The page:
Federal government signals approval for Colorado’s wolf reintroduction plan

Election 2020 Colorado Wolves
Dawn Villella/AP
A gray wolf at the Wildlife Science Center in Forest Lake, Minn., July 16, 2004.

A draft decision released by the U.S. Fish and Wildlife Service on Friday signals Colorado will soon have permission to manage gray wolves, removing a major barrier to the state’s plan to reintroduce the species by the end of the year. 

In a press release, Colorado Parks and Wildlife said the decision comes three weeks ahead of schedule, giving the agency extra breathing room to release wolves by Dec. 31. The deadline is laid out in the original ballot initiative voters narrowly approved in 2020. 

“This demonstrates a sincere and effective commitment by the U.S. Fish and Wildlife Service to accomplish this task on a very accelerated timeline,” said CPW Director Jeff Davis. “CPW leadership is very thankful for the demonstrated commitment and partnership with the U.S. Fish and Wildlife Service.”

The draft decision addresses the status of wolves as an endangered species in Colorado. 

Under federal law, the designation makes it illegal for any citizen or state wildlife official to harm or kill a wolf unless it presents a direct threat to human safety. As a part of its reintroduction efforts, Colorado Parks and Wildlife applied for a 10(j) permit to reclassify Colorado’s wolves as an “experimental population.”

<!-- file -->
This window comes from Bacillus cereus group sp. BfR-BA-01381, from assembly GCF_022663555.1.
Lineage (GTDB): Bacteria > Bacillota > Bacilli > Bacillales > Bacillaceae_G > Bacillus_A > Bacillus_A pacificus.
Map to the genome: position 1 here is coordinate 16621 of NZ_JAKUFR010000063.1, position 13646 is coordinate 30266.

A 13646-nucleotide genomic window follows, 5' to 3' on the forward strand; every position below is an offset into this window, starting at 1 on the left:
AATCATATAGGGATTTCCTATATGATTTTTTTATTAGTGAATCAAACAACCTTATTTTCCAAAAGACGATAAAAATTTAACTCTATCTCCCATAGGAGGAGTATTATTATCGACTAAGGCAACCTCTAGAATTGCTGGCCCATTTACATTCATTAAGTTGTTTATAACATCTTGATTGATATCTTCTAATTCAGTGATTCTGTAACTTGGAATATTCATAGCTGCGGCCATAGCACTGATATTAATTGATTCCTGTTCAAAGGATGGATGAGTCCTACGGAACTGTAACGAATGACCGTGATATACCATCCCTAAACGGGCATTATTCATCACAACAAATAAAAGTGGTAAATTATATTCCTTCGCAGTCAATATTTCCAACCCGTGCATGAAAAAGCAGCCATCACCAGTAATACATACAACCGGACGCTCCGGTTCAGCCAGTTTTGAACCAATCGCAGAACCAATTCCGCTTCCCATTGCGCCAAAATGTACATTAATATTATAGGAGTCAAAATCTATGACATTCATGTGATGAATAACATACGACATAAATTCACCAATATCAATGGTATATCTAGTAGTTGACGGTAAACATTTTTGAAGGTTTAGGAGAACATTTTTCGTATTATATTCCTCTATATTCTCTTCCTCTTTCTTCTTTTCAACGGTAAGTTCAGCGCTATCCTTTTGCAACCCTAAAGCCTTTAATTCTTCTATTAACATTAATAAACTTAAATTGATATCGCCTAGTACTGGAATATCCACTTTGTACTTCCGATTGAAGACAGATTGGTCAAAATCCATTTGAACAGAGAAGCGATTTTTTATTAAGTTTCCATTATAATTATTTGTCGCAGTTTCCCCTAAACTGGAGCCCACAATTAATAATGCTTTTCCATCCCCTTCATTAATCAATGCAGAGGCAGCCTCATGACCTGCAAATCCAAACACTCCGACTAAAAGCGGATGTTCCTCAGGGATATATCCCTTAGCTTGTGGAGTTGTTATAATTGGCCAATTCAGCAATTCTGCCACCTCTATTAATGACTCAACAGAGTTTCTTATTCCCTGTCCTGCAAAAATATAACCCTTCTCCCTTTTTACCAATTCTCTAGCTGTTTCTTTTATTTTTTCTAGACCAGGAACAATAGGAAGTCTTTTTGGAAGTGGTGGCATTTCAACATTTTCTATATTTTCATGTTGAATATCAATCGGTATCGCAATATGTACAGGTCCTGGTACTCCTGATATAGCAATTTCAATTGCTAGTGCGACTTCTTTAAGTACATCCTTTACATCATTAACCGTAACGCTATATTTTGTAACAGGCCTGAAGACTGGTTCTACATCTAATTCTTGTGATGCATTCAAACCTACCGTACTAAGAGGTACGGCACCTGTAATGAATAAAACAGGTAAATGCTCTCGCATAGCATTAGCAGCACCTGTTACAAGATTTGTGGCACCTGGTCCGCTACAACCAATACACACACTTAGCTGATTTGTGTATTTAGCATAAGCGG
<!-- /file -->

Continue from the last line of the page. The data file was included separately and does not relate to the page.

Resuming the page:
The status would give the state flexibility to carry out its management plan, which would let state wildlife officers kill wolves preying on livestock, pets or excessive numbers of deer and elk. Ranchers could also shoot animals caught in the act of killing their pets or livestock. 

Hunting and ranching groups were concerned the reintroductions could begin without the permit in place. By releasing a draft Environmental Impact Statement and decision, the federal government now appears on track to grant the permit well before the state releases any wolves to the Western Slope. 

The U.S. Fish and Wildlife Service still must issue a final permit. In a press statement, the agency said it expects to finalize its decision after a 30-day cooling-off period. The rule would then take effect after another 30 days, which means Colorado begins releasing wolves as soon as mid-November.

Whether that timeline is practical is another question. Colorado Parks and Wildlife is still working to finalize agreements to obtain wolves from Oregon, Washington and the Nez Perce Tribe in Idaho.

Democratic U.S. Sen. John Hickenlooper praised federal wildlife officials' speedy response. “We need to continue listening to the people who will be affected most when determining how to responsibly reintroduce gray wolves in Colorado,” Hickenlooper said. “It’s great to see Fish and Wildlife heed our call for flexible management.”